Dacland managing director talks housing affordability
Over the past decade, the government has attempted to tackle housing affordability by implementing countless measures, from the removal of stamp duty taxes and first home owner grants, through to penalising foreign investment. Yet, the Victorian Planning Authority (VPA) predicted the continuation of the quarter century decline of home ownership rates, confirmed by the 2016 Census. So now the question is, why can’t we just get it right?
I believe there are three key factors holding back our industry:
- restrictive and time-consuming planning regulations
- a severe undersupply of construction resources
- the absence of infrastructure investment in the key growth corridors of Victoria.
Collectively, these factors are stifling developers’ ability to bring stock to the market to meet demand. According to industry website Sourceable, Melbourne development approvals take an average of nine months. As a result, developers tie up resources and capital in projects for extended periods and are unable to deliver the supply of housing needed to meet the state’s growing demand. These delays not only impact the final cost, they also immobilise developers who are unable to work on more projects concurrently.
In the 2017 State of Land Report by the Urban Development Institute of Australia (UDIA) it states that “57,000 new lots were released in 2016, a 10% increase since 2015” and yet the demand for these lots still outweighs supply. Buyers continue to camp out for land releases, sometimes for days at a time, afraid that if not, they will, yet again, miss out on the type of block or location that suits their needs.
Collectively, the delay caused by these issues directly correlates to holding costs for developers. Every month that a project is delayed the corresponding holding cost increases, attributed to high construction costs, mounting land taxes, council rates, interest on loans and more. In a study by Urbis commissioned by the Property Council, it was found that these delays can add anywhere from $10,253 to $36,779 to the average cost of a block of land. A cost that must either be absorbed by the developer, or passed on to the purchaser.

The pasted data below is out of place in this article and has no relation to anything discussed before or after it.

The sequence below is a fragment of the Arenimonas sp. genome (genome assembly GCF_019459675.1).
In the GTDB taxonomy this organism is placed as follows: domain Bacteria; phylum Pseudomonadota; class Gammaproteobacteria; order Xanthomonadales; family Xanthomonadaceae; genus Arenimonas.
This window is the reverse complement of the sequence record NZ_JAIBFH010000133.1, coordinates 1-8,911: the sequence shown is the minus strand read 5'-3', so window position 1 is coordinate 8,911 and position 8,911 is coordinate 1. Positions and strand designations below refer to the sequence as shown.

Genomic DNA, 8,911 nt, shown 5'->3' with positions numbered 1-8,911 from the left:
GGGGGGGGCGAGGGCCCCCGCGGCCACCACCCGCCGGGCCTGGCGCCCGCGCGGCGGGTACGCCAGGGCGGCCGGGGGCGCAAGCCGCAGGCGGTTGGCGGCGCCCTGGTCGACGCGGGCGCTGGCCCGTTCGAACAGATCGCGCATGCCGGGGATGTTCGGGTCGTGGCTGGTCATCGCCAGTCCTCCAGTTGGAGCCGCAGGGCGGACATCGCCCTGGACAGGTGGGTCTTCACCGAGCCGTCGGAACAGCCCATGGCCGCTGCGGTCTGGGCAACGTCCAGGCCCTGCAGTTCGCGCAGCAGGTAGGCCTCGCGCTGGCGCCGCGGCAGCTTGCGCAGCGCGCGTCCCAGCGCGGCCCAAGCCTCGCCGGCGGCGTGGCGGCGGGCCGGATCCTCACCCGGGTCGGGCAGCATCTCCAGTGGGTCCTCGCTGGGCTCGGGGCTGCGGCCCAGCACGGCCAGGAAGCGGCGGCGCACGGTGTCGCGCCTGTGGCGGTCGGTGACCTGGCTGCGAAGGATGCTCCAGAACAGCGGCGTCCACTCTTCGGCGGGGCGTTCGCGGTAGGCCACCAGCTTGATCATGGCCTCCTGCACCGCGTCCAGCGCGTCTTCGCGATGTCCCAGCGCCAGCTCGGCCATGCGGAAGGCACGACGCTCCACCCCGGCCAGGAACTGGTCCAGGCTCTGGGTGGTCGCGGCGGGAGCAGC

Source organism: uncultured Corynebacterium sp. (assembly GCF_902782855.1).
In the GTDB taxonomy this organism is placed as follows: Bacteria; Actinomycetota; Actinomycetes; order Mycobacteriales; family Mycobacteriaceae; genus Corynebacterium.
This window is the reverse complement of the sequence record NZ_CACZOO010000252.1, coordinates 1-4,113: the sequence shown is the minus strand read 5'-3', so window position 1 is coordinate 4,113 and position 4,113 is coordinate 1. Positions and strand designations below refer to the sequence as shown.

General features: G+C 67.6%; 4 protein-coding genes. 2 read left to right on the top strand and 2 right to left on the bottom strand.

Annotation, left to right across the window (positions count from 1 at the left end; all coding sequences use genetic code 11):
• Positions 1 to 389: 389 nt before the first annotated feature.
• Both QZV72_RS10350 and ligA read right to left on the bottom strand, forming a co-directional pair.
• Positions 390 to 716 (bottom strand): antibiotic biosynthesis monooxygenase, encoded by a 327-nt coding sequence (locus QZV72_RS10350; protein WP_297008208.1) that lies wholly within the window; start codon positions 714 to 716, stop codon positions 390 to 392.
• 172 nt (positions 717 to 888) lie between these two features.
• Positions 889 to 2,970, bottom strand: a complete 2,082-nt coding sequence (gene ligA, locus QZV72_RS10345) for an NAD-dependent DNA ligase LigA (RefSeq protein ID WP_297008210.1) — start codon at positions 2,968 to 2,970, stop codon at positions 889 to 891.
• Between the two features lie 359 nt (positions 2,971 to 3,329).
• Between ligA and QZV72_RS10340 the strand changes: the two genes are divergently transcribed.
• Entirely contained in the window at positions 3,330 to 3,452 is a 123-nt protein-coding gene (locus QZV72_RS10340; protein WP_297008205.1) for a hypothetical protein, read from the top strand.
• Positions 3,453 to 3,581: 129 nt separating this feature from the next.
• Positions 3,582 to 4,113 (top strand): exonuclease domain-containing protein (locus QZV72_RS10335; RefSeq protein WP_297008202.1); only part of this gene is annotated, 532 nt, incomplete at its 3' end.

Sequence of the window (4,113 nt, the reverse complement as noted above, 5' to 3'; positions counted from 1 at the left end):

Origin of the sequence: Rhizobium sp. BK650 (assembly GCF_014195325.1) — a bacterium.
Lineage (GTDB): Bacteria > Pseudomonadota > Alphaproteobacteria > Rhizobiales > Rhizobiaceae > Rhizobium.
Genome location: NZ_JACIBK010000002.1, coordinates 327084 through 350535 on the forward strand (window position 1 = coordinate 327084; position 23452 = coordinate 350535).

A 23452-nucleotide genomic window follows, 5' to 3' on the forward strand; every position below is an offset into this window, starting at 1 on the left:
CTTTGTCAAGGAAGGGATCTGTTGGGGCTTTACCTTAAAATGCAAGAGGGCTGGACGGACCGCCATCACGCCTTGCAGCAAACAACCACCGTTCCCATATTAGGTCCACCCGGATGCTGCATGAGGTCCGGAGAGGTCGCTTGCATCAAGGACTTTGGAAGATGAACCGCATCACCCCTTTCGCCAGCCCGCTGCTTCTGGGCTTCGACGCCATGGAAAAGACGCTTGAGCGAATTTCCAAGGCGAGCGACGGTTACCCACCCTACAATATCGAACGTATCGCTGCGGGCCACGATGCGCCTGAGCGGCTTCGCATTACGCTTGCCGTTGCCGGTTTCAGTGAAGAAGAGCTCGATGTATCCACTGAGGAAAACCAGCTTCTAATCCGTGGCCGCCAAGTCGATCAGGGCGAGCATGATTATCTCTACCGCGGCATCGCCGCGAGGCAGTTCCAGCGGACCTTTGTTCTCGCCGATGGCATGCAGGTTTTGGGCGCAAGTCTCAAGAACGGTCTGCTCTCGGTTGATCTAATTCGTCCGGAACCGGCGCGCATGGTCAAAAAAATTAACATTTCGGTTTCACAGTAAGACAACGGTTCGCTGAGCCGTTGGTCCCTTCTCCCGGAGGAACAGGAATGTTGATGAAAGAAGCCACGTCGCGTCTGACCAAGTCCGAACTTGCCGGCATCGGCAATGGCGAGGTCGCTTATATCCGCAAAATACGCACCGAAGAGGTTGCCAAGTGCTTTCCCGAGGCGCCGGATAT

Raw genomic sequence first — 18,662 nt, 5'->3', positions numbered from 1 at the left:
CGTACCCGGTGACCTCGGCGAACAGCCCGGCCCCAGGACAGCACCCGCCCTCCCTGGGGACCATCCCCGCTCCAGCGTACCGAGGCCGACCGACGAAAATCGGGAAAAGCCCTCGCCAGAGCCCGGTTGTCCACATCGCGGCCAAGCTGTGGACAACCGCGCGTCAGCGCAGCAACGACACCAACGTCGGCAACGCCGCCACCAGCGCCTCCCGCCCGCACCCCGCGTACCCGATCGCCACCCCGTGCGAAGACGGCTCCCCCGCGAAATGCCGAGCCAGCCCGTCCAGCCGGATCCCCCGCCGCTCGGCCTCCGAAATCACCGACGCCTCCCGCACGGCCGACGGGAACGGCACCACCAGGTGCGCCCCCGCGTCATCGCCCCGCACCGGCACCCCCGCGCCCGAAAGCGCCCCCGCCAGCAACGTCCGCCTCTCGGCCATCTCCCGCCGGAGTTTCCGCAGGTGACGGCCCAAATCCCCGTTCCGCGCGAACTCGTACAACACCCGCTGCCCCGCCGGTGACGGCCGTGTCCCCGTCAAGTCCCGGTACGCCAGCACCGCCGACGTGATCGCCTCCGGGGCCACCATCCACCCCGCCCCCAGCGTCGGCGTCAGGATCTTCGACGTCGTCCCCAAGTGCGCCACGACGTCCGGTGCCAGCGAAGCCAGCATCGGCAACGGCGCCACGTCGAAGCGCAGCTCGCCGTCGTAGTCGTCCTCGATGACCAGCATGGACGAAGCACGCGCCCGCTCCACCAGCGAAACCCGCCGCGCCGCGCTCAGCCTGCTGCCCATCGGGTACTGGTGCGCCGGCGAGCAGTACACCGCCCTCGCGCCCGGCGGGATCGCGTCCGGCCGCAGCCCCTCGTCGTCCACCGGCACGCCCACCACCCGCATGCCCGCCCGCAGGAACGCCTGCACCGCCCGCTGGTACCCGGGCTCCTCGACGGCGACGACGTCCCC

The key concern is that this problem is on the rise. The Australian Bureau of Statistics estimate that the population of Australia will grow from 23 million to between 36.8 million and 48.53 million by 2061. According to the UDIA, due to this growing population, Victoria alone needs to deliver in excess of 55,000 new homes per year.
Looking beyond the limitation of the current planning process and undersupply of resources, the industry is also crippled by a lack of infrastructure investment in Victoria’s growth corridors. Danni Addison, Victorian CEO of the Urban Development Institute of Australia (UDIA) says that investment in infrastructure is at the heart of housing affordability and that we must be “focusing on investing in and delivering the roads and services that will make these areas more accessible to employment, amenities, and services”.
In the Interim Report released by the Victorian Population Policy Taskforce released in June 2017, it was revealed that 77 per cent of Victoria’s population live in Melbourne and that if Victoria does not move “from a city state into a state of cities”, this growth is simply unsustainable. However, creating a planning system that is it up to speed with this fast-paced industry is only one piece of the puzzle. The demand for contractors and resources is skyrocketing. Contractors for major works are being shared amongst a huge number of competing developers, and those same contractors are often tendering for major infrastructure projects, of which there are a number currently underway. The tug-of-war battle for resources is causing increased delays and higher construction costs. The 2016 census by the Australian Bureau of Statistics states that Victoria noted the most rapid growth in its history, recording a 10.7 per cent increase in population since 2011.
By working with industry bodies like the UDIA, Property Council of Australia (PCA) and others, we can bring about real positive change. Industry peers must support industry bodies to lobby for changes at a state and national level. The recent government measures are simply not enough to facilitate this enormous increase in delivery. In fact, many of the changes will only lead to an increase in demand, pushing out development timelines and supply even further. If the government is serious about enforcing change that will have a tangible effect on affordability and supply, it needs to minimise delays and red tape and provide a commitment to drive additional resources to streamline and fast-track the process. Only then can we work cohesively to keep up with the growing demands of Melbourne, Victoria and beyond.
As active industry members, we too are accountable for the housing affordability crisis. It is imperative that we pool our collective research and knowledge to inspire government and lobby for the real, tangible changes our industry needs in order to thrive and keep meeting the evolving needs of Australians across the country.
John C. Dwyer is the managing director of Dacland, an award-winning, urban design-led land developer founded in 1999. Today, Dacland boasts over 6500 land lots across its portfolio worth a combined total of $2.1billion.